BISMARCK, N.D. —The Souris River's full weight hit Minot on Friday, swamping an estimated 2,500 homes as it rose nearly 4 feet in less than a day and overwhelmed the city's levees. City officials said they expected as many as 4,500 homes to be severely damaged by the time the river peaks today.
More than a quarter of the city's 40,000 residents evacuated earlier this week, packing any belongings they hoped to save into cars, trucks and trailers.
"The river's coming up rapidly," Mayor Curt Zimbelman said. "It's dangerous and we need to stay away."
Fed by heavy rains upstream and dam releases that have accelerated in recent days, the Souris surged past a 130-year-old record Friday and kept going. The river was more than 5 feet above major flood stage Friday afternoon and expected to crest as early as this evening some 8 1/2 feet beyond major flood stage.
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The predicted crest was lowered a foot based on new modeling by the National Weather Service, but it was little consolation in Minot.
"This has been a very trying time for our community," Zimbelman said. "It's emotionally draining for all of us."
As they had the past two days, emergency officials focused on protecting water and sewer systems to avoid the need for more evacuations. They were confident about the water system, but a little less so about the sewer treatment plant. It had been sandbagged as high as possible.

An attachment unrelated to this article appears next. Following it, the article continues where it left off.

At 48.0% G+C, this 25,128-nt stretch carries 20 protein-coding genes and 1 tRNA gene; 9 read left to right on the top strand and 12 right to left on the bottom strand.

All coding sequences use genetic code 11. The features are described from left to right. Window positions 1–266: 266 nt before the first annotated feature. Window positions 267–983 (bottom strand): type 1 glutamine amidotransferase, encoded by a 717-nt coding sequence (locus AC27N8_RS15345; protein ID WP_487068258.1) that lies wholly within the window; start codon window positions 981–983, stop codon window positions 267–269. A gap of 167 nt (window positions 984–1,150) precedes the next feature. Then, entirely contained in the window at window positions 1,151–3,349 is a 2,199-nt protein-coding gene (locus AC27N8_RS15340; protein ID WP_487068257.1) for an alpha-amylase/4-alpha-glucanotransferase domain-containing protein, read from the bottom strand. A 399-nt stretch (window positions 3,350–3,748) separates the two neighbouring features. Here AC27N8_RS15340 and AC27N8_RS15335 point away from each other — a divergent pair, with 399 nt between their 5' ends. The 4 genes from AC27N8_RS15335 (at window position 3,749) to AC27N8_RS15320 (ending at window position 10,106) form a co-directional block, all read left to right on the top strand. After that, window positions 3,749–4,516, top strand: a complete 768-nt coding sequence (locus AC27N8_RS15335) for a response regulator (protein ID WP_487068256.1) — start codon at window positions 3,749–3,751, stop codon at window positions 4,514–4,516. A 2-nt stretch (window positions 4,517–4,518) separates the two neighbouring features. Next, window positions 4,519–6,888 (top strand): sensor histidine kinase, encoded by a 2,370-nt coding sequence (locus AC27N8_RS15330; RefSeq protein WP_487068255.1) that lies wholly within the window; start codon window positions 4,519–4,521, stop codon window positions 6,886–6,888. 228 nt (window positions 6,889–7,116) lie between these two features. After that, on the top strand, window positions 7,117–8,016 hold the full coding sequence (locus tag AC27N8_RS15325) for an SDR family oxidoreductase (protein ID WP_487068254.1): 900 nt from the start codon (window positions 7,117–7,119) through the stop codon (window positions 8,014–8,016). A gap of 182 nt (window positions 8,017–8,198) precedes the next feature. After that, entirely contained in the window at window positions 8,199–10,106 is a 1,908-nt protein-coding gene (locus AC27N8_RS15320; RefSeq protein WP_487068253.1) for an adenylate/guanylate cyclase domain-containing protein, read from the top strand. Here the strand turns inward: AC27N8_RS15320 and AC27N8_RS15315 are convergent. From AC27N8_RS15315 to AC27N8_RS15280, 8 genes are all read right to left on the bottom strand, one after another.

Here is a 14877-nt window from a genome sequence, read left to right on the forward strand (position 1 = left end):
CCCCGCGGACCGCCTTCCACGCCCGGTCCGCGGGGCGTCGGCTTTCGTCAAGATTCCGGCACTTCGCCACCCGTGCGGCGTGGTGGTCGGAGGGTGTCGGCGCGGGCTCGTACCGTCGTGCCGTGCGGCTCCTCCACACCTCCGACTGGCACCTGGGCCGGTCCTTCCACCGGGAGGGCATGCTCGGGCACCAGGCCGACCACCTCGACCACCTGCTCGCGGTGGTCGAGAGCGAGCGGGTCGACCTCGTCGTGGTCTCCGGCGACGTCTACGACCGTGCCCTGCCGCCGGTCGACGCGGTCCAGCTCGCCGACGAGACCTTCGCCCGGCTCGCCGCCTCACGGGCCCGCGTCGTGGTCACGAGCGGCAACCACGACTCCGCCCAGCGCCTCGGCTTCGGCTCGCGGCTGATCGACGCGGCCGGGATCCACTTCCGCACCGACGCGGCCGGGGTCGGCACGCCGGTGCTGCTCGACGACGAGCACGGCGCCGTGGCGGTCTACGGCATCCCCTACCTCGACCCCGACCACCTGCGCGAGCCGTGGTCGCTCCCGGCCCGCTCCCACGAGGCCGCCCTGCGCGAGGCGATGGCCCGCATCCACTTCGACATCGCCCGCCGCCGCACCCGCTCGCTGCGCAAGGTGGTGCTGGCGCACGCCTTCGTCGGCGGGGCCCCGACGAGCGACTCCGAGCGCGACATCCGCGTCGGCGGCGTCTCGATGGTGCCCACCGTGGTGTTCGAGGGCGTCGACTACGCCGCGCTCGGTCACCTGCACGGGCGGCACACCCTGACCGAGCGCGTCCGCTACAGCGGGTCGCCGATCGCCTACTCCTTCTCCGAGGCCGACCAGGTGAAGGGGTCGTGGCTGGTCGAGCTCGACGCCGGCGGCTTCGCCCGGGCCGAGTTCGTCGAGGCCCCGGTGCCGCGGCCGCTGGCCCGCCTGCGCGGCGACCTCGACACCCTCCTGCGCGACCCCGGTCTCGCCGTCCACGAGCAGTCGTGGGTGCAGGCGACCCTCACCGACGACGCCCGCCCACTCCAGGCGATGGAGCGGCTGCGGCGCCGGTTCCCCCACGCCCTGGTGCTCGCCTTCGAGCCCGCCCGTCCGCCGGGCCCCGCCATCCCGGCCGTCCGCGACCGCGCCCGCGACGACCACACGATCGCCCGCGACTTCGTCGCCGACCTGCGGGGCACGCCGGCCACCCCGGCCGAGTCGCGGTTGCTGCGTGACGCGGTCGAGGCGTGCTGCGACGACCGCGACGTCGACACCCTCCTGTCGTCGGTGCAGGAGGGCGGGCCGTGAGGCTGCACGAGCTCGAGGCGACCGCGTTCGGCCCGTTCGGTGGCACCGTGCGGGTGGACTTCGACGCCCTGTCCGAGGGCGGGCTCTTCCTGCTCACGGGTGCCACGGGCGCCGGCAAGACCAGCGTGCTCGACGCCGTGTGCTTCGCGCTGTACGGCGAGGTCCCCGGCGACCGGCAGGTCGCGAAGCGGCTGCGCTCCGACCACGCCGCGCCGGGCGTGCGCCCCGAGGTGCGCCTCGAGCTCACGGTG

Also of concern was the Broadway Bridge, a key north-south route. Levees protecting the northern approach were being raised, but Army Corps of Engineers Lt. Col. Kendall Bergmann said it was touch and go. The levee work also protected the campus of nearby Minot State University.
Members of the state's congressional delegation pressed for a federal emergency declaration making people eligible for individual assistance, a step they said was needed for the Federal Emergency Management Agency to set up transitional housing centers.
Sen. John Hoeven said a helicopter flight over the Souris valley showed damage to smaller cities nearby. He estimated more than 5,000 homes in the valley would eventually have water damage.
The National Guard had 870 members activated for the crisis. Minot is best known as home to an Air Force base which oversees 150 Minuteman III missiles in underground launch silos scattered over 8,500 square miles in northwest North Dakota.
Col. S.L. Davis, commander of the 91st Missile Wing, said there was some "localized flooding" at a handful of missiles sites because of the wet spring and summer. But he said the silos are designed to safety handle some water and protective measures were taken at a few sites similar to what's done in preparation for spring runoff from snowmelt.